Top Ten Winter Music List (Part 1)
by Jeff Czum
Here's half the list, pick up our last-minute gift guide December 18 for the rest...
For many of us, the holiday season is filled with decorations, too much food and family time, but we all face the dilemma that comes with buying that perfect gift that stands out from the rest. What do you buy for that extra special person in your life? And what can you buy your little brother when he’s sick of socks and jocks? Music is always a good answer, and here are some fail-safe options you can gift to the people in your life this holiday season. I’m sure by now, you’re all extremely tired of hearing the non-stop barrage of Christmas songs on your typical “office radio station,” so I’ve compiled a unique list of albums that are best enjoyed during the harsh Buffalo winter. Whether you want to relax by a warm fire with your favorite blanket, or just have something to help make this winter transition a little easier for you, these 10 albums will definitely put you at ease.
Perhaps this is a case of reading too much into the giant, snow-capped mountains on the cover of Radiohead’s Kid A, or perhaps it’s the fact that the winter of my freshman year of high school, I listened to Kid A pretty damn regularly. Or perhaps it’s just that Kid A is so atmospheric and isolated, paranoid and eerie, there’s just no untangling it from winter at its harshest. Kid A always seemed to paint the perfect picture of pink skies illuminating through falling snowflakes. Whether the bizarre robotic twinkles of the title track, the hypnotic awakening of mesmerizing opening song “Everything In Its Right Place,” or the weeping progression of waltzing ballad “How to Disappear Completely.” At times, playing Kid A felt as if a winter storm was always imminent, even when there wasn’t a cloud in the sky, which is saying a lot. Such is Radiohead’s uniquely chilling talent. This is the perfect gift for your cool Aunt, or older sister.
Wondering what album could best fit your mom or dad? What do they even listen to these days other than 97Rock and Joy FM? Nick Drake is perfect for any parent. In his brief career, English troubadour Nick Drake never recorded anything close to a summertime album—not by a long shot. Pink Moon, stripped to the stark production of just Drake’s voice and gentle acoustic guitar, is as wintry and melancholy as they come. “Things Behind the Sun” is the sort of song that’s best heard with only the light of flickering candles. And “Know” and “Parasite” each have a somber bareness about them, as if to mirror trees stripped of their leaves. It’s an achingly beautiful album, and one that ends entirely too soon, but its soft tones and soothing sound make it a source of comfort in the most severe weather.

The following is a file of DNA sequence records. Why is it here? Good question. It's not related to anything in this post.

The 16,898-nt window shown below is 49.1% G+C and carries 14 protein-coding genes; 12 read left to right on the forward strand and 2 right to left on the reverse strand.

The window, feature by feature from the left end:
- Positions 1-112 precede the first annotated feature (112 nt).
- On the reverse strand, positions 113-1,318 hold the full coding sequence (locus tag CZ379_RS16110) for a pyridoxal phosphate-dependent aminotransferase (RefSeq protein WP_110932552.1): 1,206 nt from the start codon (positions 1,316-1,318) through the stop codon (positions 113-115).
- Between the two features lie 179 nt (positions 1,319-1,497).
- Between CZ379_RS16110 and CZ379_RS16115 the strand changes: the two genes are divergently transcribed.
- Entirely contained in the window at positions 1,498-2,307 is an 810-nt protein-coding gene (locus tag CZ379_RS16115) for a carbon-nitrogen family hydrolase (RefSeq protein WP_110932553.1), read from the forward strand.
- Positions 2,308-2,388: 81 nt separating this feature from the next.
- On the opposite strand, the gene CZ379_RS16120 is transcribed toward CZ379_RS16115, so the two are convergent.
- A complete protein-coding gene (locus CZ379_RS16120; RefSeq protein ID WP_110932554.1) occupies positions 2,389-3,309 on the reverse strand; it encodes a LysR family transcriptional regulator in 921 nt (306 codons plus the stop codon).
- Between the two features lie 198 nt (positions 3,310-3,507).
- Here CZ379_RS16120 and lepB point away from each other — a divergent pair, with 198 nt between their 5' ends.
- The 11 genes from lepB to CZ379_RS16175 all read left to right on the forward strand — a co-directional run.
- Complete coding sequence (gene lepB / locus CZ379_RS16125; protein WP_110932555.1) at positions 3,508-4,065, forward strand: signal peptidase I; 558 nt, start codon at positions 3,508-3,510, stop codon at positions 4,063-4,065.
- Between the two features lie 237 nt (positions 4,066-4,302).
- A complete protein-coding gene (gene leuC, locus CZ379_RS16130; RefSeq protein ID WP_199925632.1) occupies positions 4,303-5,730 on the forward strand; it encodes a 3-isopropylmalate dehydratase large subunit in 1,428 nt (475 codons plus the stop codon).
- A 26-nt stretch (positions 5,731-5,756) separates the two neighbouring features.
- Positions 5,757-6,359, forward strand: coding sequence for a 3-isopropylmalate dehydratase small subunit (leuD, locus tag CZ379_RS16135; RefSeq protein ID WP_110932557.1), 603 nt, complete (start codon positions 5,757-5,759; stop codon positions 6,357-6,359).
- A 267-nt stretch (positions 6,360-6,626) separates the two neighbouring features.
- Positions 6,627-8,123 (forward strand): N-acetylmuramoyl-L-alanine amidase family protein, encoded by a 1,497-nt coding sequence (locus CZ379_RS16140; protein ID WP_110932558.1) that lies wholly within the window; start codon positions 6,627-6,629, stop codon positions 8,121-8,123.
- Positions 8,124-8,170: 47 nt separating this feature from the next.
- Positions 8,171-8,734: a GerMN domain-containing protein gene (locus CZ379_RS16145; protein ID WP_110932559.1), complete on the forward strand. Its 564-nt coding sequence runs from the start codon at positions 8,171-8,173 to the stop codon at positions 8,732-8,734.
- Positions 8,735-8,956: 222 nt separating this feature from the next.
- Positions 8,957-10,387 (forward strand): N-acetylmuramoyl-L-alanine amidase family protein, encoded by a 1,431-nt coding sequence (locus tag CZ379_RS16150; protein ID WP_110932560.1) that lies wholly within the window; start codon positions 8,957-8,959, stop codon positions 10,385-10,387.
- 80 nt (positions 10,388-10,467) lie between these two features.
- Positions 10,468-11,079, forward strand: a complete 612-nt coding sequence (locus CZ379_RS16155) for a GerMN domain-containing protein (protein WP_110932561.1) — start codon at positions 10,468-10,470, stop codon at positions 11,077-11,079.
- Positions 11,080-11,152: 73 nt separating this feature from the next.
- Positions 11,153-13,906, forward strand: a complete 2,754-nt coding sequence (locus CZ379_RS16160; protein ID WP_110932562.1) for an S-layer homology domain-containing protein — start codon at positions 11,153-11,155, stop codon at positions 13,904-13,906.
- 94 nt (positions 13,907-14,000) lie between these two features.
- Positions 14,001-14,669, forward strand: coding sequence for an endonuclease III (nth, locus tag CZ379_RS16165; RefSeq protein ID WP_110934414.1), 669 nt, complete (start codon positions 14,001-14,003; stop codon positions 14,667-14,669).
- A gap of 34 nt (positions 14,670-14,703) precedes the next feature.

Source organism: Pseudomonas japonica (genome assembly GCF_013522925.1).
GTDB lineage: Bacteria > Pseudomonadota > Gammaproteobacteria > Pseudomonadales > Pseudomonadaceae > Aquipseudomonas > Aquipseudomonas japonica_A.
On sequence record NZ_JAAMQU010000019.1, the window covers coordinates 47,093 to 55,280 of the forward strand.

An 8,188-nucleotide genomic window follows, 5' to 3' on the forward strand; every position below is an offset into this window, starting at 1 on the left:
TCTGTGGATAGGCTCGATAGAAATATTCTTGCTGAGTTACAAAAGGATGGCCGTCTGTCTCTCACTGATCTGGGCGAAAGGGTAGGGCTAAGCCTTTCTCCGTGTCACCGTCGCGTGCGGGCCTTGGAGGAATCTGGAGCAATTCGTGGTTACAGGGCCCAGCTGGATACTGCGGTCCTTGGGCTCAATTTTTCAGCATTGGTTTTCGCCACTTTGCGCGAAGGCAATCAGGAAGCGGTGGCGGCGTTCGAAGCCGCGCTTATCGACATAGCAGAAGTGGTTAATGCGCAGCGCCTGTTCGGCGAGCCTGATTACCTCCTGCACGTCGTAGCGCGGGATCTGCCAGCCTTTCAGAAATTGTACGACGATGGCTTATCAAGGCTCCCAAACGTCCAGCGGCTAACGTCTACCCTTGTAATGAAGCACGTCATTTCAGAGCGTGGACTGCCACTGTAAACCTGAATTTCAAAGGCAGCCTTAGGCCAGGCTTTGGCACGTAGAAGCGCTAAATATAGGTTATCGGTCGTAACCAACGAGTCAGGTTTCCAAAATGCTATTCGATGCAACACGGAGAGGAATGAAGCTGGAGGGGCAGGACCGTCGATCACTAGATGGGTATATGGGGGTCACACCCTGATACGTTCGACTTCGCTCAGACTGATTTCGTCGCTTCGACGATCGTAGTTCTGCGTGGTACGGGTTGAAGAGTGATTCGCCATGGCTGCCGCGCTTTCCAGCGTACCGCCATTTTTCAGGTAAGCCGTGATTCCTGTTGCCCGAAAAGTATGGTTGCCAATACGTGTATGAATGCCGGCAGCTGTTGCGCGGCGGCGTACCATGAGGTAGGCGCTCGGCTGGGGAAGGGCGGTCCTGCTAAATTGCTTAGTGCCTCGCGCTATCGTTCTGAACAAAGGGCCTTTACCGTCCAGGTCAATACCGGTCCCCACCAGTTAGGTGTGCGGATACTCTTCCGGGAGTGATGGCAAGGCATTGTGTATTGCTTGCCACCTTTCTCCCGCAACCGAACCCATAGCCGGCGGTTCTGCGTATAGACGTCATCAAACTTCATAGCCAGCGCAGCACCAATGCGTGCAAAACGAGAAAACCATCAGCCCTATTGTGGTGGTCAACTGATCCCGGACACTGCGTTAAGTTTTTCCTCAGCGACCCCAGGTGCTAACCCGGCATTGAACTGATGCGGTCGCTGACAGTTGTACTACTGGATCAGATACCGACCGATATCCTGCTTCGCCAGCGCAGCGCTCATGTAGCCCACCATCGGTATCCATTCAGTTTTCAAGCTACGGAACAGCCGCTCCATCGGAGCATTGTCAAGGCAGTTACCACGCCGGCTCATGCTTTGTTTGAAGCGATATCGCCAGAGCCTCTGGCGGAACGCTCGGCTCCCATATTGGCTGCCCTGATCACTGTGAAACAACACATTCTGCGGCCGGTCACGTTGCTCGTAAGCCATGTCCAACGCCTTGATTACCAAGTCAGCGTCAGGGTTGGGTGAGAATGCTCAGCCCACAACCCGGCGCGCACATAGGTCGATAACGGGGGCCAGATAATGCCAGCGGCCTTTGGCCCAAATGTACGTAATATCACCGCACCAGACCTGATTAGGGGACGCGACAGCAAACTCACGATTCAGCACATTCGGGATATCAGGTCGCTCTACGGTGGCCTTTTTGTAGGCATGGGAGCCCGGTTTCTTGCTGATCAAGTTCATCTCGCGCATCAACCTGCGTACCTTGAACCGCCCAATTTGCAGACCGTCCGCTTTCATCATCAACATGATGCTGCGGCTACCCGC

When Björk began her solo career after splitting with the Sugarcubes, she arrived with a vibrant and bouncy collection of club pop that started her on an experimental and artful path. But it also only hinted at the broad orchestral electronic pop sounds she would ultimately come to embrace. I’ve always associated Björk’s music with winter, but I probably need to clarify that statement a bit. It’s essentially from Homogenic on that that is truly the case. With Vespertine, Biophilia and Medulla, she certainly tapped into an alluring, abstract chill. Homogenic is the one most connected to winter in my mind, an album that finds its soul both in intimate, atmospheric spaces and in soaring pieces of mesmerizing ambition. Maybe it’s second nature to the Icelandic (see also: #6), but Björk has a particular knack for making winter soundtracks and she’s perfect to listen to at night while cuddling up with that special someone.
I don’t know what it is, but there’s something seasonal about instrumental music: funk is for the springtime, jam bands capture summer, jazz is autumnal, and post-rock perfectly encapsulates the winter. And no post-rock album represents wintertime more than Explosions in the Sky’s acclaimed third album, The Earth Is Not a Cold Dead Place. The album’s forty-five minutes of instrumental music turn winter numbness into romance, optimism, and ecstasy—and the way this band communicate such strong emotions without using lyrics shows what incredible musicians they are, especially as the only linguistic guidance we have lies in the song titles. While it was released over ten years ago, The Earth Is Not a Cold Dead Place remains timeless, and I cannot think of a better record to more perfectly soundtrack your transition into our 5-month winter. This gift is perfect for that mysterious indie-rock lover of your family and friends.
Maybe it’s their Icelandic roots, or perhaps it’s their tendency to play slow, epic post-rock dirges strewn with reverb and bowed guitars, but Sigur Rós is practically synonymous with the coldest months of the year. Listening to the band’s breakthrough album, 2000’s Agaetis Byrjun is akin to watching the sun rise from the edge of the world. Its lengthy tracks creep like ice floes in a polar sea, with standouts like “Sven-G-Englar” and “Ny Batteri” moving gradually, gracefully toward a mighty climax. Agaetis isn’t so much a bitter snowstorm as the lone bonfire on a desolate and frozen stretch of continent. Sigur Rós is almost a genre of it’s own and this album is the perfect gift for anyone in your family. Whether it’s played as white noise as you fall asleep or played on your phone during your morning commute, Agaetis Byrjun will please almost anyone.
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